For some heavy soul food, Leon’s Bar-B-Que (8251 S Cottage Grove, 773-488-4556) is the place to go in Avalon Park.
Only a few doors down from Uncle Joe’s, this Leon’s is part of a local chain (with three other locations) on the city’s south side, and it’s considered a Chicago barbecue institution. Open into the wee hours of the morning, diners can expect to get their fix as late as 4 am on some nights, now that’s service! This is strictly a take-out joint, so keep that in mind when stopping by for your favorite BBQ dish because you’ll have to wait to enjoy that succulent Leon specialty until you get home. Aside from their heralded sweetly-sauced ribs, this popular neighborhood fixture also offers chicken dishes, fiery perch and ever-filling deep dish pizza. They also serve ice cream to top off your meal with a little something sweet; or, as many Avalon Park residents have been known to do, just stop by for a mid-afternoon snack on those hot Chicago summer days.
Avalon Park is laid out in a rectangular shape, four blocks by eight blocks, making it easily traversable on foot or by way of bike, if you so choose. But we know we’re in a day and age when people are busy and like to get to their destinations fast, fortunately this south side Chicago neighborhood has other means of transportation that will suit the hustle and bustle in all of us.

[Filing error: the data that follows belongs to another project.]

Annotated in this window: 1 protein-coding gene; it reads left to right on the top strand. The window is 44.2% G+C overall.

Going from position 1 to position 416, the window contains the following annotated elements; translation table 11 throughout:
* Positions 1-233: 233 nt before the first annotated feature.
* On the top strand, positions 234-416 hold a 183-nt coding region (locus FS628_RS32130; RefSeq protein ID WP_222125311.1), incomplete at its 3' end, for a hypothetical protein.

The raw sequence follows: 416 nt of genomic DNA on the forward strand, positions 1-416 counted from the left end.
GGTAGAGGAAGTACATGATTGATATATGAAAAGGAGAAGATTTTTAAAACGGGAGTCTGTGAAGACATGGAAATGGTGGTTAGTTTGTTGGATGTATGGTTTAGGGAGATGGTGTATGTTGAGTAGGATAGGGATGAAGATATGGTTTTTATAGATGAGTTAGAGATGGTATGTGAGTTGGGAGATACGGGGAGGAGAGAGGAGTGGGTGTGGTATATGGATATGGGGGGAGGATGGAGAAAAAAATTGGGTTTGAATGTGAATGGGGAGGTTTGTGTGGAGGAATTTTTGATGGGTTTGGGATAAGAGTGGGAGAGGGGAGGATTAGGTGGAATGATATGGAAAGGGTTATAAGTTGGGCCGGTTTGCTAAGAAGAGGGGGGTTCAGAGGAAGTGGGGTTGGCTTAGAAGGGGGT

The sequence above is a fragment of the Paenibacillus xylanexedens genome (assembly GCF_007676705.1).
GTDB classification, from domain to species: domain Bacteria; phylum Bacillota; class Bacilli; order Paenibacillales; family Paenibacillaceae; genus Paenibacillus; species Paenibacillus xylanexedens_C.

First of all, if you love driving your car, you’ll love driving even more in Avalon Park because you won’t be frustrated by dense traffic around the main streets. While many residents use their own vehicles to get around, there’s never too much congestion within the neighborhood, or even along the bordering thoroughfares. For long journeys, the neighborhood has access to two expressways. The closest would be the Chicago Skyway (I-90), which has an entrance ramp at 83rd Street. The Skyway is a toll road that heads directly to the Loop, or takes you quickly to Indiana in the other direction, and then goes on and on all the way to Boston. Two miles to the west you can hop on the Dan Ryan (I-94). This is the way we go if we need to get downtown or even further to the suburbs or up to Wisconsin for a weekend trip. Heading south on I-90/94 (the Dan Ryan) takes motorists to an interchange where you can choose either to continue on I-94 (Bishop Ford Freeway, which heads southeast to Indiana) or switch over to highway 57, which runs south the length of Illinois and beyond. And the bonus? Both of these expressways are free of tolls, unlike the Skyway.
For the public transit enthusiast, there are a few CTA bus services in Avalon Park to choose from. Getting downtown by bus can be accomplished by either taking the #4 Cottage Grove bus or the #28 Stoney Island bus north. These routes border the neighborhood on the east and west, so no matter where you are it’s only a short walk over to the bus stop.